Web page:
Psychiatry features most directly in issue 24 when Buddy insists his emotionally unstable girlfriend, Lisa, sees ‘a shrink’ after her latest ‘irrational’ outburst. More of Hate’s stock-in-trade counter accusations follow; ‘You’re the one that’s crazy, not me!’, before Lisa attends a male Freudian analyst and then a female, cognitive therapist. Both are professional but tied to their ‘agendas’ and ultimately unable to overcome her lack of purpose. As Buddy and Lisa drive home after a final revealing joint session, Lisa impulsively suggests they have sex. An exasperated Buddy succumbs and their ‘love’ continues, though this time the reader is spared one of Hate’s graphic displays of tension obliterating intercourse. GN

Issues 1-15 of Hate are collected in Buddy Does Seattle (2005) and 16-30 in Buddy Does Jersey (2007) both published by Fantagraphics Books.

Gregory I-IV by Marc Hempel review by Greg Neate

While comic book characters commonly have ‘funny’ shaped heads, Gregory is unique for depicting a mentally disordered, straightjacketed boy whose vocabulary is limited to grunts and shouting aloud his name repetitively. Still despite the unlikely setting for humour of his isolation cell, that doesn’t stop Gregory’s adventures or those of his visiting friend; Herman Vermin, a vain, grandiose, imaginary (or is he?) rat.

The playful use of perspectives, including through Gregory’s eyes, enables readers to experience his tragic and hilarious humanity. Dramatic compression and expansion of the comic strip panels, the four walls of Gregory’s world, reveals him to be both oppressed and contained by his environment. Similarly, despite his ‘helpless’ state, Gregory has a profound effect on those he encounters in this sympathetic portrayal of the tensions and tedium within a psychiatric institution.

Gregory was published as four books Gregory I – IV by Piranha Press and later reprinted in two volumes by DC comics as A Gregory Treasury Vol. 1 & 2 (2004)

Greg Neate’s website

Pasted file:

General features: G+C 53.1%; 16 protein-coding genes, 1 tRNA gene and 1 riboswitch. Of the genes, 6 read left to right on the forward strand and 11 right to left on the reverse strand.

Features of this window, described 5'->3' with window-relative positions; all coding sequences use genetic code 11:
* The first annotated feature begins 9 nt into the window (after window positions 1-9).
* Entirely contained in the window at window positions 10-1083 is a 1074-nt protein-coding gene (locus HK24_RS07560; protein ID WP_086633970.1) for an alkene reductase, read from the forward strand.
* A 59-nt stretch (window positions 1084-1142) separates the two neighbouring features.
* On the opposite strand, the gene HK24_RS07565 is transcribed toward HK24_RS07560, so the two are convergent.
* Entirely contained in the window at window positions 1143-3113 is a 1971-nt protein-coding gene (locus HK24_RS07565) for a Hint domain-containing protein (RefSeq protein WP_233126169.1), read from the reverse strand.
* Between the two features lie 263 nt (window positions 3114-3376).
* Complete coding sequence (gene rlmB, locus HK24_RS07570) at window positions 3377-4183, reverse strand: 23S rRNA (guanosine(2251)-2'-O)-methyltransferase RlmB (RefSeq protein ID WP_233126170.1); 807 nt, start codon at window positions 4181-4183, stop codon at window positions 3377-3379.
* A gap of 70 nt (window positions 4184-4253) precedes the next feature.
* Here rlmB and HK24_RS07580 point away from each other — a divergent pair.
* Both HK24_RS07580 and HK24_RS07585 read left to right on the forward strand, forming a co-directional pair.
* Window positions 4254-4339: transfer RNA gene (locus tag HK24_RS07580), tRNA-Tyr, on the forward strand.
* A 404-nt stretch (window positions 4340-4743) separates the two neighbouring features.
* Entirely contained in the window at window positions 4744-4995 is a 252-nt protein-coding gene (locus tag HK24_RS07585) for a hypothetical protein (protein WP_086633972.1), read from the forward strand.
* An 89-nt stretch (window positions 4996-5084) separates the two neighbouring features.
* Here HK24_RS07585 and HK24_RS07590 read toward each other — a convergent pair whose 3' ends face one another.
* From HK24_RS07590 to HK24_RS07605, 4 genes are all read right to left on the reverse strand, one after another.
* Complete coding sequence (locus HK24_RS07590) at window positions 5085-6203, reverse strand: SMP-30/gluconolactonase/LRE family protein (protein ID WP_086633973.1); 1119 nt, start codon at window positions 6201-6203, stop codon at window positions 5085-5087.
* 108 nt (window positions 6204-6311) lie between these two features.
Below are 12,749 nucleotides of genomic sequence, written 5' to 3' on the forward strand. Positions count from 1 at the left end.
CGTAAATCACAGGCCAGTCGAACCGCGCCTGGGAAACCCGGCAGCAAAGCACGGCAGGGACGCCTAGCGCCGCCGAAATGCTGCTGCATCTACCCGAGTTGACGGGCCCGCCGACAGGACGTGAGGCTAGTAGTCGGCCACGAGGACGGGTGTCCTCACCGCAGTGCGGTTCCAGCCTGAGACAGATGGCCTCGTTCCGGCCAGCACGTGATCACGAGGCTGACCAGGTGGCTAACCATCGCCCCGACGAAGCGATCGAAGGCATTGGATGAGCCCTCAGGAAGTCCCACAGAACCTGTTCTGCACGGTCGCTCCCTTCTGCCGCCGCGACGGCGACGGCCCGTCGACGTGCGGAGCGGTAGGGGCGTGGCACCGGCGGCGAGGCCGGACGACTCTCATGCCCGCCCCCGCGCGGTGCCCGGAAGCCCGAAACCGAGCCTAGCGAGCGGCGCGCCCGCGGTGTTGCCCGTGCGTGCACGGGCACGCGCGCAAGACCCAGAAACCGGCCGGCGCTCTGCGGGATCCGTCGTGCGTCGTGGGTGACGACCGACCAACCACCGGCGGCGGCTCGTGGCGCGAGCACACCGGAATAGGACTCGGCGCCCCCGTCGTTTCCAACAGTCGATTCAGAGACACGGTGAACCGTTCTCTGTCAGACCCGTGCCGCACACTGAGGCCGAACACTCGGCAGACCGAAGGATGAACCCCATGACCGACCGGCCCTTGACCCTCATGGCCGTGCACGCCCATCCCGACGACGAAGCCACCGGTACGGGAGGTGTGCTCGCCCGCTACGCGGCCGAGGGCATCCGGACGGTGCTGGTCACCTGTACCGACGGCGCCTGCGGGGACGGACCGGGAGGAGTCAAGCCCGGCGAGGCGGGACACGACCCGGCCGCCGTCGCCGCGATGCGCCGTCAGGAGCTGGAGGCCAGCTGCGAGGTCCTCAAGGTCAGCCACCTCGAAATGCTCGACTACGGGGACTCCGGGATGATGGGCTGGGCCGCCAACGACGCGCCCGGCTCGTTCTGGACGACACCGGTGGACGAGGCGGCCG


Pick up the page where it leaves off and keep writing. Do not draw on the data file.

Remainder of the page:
Further reading:

Psychiatry:

Psychiatric Tales – Darryl Cunningham
Years of the Elephant – Willy Linthout
Couch Fiction – Philippa Perry

Biography/flashpoints:

Maus – Art Speigelman
Persepolis – Marjane Satrapi
Palestine/Footnotes in Gaza – Joe Sacco
Pyongyang – Guy Delisle

Superhero:

The Watchmen –  Allan Moore/Dave Gibbons
The Dark Night Returns – Frank Miller
V for Vendetta – Allan Moore



Review of ‘The Alcoholic’
March 17, 2011, 6:29 pm
Filed under: Comics

Jonathan A., the protagonist in this semi-autobiographical book, is a writer and an alcoholic with a ‘propensity for getting into trouble’.  As we first meet him he’s drunkenly running from the police having been apprehended in flagrante with a dwarven pensioner.  Predominantly telling his story in flashback, A. charts the beginning of his problems to high school 22 years earlier, the first time he experience the dangerous sensation that alcohol made him cool.

A.’s heavy drinking continues through college and worsens with the death of his parents, but a spell in rehab allows him to remain abstinent and to establish himself as a crime writer.  But sobriety does not improve the other theme of this book: his troubled relationships with men and women.  The failure of the friendship with a treasured teenage male friend wounds him in particular whilst his relationship with an aging aunt is his only relationship of any stability.  Eventually he falls in catastrophic love with a woman who is much younger than him, and the drawn out swansong of this romance returns him to drink.